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Home seller can opt to carry buyer’s loan

Q: I’m wondering if you’re seeing more sellers out there who are willing to carry a note to help buyers purchase their home. And do you have any suggestions on how to go about this?

— Bill D., Las Vegas

A: I think you’ve touched on a bit of a trend. At least in my experience, I’m seeing more home sellers willing to consider offering such terms to buyers who can afford to make a sizable down payment but have trouble securing a mortgage loan.

When people use terms like “carry the note,” they usually mean that the seller remains the mortgage holder while the home buyer pays the seller, not a lender, each month. The seller is the mortgagee. While these transactions still account for a small percentage of all local housing sales, I think these arrangements are becoming more common, mostly due to today’s tighter lending standards and appraisals that some sellers see as undervaluing their property. I think such deals make sense when they can benefit both parties.

For sellers, especially those with considerable equity in their property, this can be a good way to get their investment back, plus interest. They also don’t have to worry about appraisals that may come in below their asking price.

The seller benefits from getting a good price for their home and from collecting the interest on the note. So, they are actually making more money on the sale of their home than they would have in a traditional transaction.

For buyers, especially those with credit issues, it can be a good path to homeownership. Such arrangements can be an attractive solution for buyers who have difficulty getting a mortgage, even though they have the cash for a down payment and the monthly income needed to buy a home.

This is also a way for home buyers to take advantage of our undervalued home prices. Buyers who have rebounded financially and built up their savings are able to find a home at a fraction of what they would have paid a few years ago.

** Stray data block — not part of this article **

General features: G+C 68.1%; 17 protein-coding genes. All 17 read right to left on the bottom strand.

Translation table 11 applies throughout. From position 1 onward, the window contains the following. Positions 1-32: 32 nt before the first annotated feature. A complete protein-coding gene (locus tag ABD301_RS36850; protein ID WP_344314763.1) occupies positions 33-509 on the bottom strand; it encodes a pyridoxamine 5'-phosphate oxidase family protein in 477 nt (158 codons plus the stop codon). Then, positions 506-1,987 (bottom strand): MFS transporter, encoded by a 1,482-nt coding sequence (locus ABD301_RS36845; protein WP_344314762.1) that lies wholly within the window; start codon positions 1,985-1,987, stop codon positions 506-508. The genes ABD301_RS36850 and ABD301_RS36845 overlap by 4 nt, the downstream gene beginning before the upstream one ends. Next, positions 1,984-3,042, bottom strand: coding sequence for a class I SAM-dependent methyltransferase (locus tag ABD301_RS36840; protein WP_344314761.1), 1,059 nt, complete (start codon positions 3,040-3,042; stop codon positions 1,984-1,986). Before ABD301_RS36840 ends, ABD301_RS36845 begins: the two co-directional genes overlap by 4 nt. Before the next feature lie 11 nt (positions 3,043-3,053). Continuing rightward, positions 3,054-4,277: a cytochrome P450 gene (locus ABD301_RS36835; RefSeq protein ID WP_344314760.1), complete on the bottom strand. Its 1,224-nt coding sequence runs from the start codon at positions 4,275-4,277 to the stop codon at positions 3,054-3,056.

Many sellers in such deals have actually paid off their mortgage and own the home outright. They will often require a substantial down payment, say more than 10 percent of the value of a higher priced home or more than 30 percent on more affordable homes, say those priced in the low $100,000s.

Once the buyer can show the down payment and income, they typically pay sellers through a collection agency or other qualified third party. If the buyer defaults, the agency is empowered to begin foreclosure proceedings that would eventually return the property to the seller.

Many arrangements are based on a shorter term than a traditional 30-year mortgage. I’ve seen some based on a five-year agreement. After paying the seller for those five years, the buyer can then seek a traditional mortgage from a lender to pay off the balance.

Here are some things to keep in mind:

• All payments should go through a licensed and bonded collection agency.

• Buyers can offer to pay a mortgage amortized over 30 years, then refinance three to seven years later.

• Most sellers who “carry back” a mortgage will typically demand a slightly higher price for their property, as compensation for what they perceive to be additional time and financial risk.

• Buyers in such an arrangement will still have to prove through pay stubs, tax records, credit reports and other sources that they have the ability to pay the monthly payments.

• The buyer and seller may want to seek independent legal counsel to understand their rights and obligations.

• Incidentally, this approach is even more common over the years and lately in vacant land sales, where there is very little lending taking place.

Paul Bell is the president of the GLVAR and has worked in the real estate industry for 30 years. GLVAR has nearly 11,500 members. To ask him a question, email him at ask@glvar.org. For more information, visit www.lasvegasrealtor.com.

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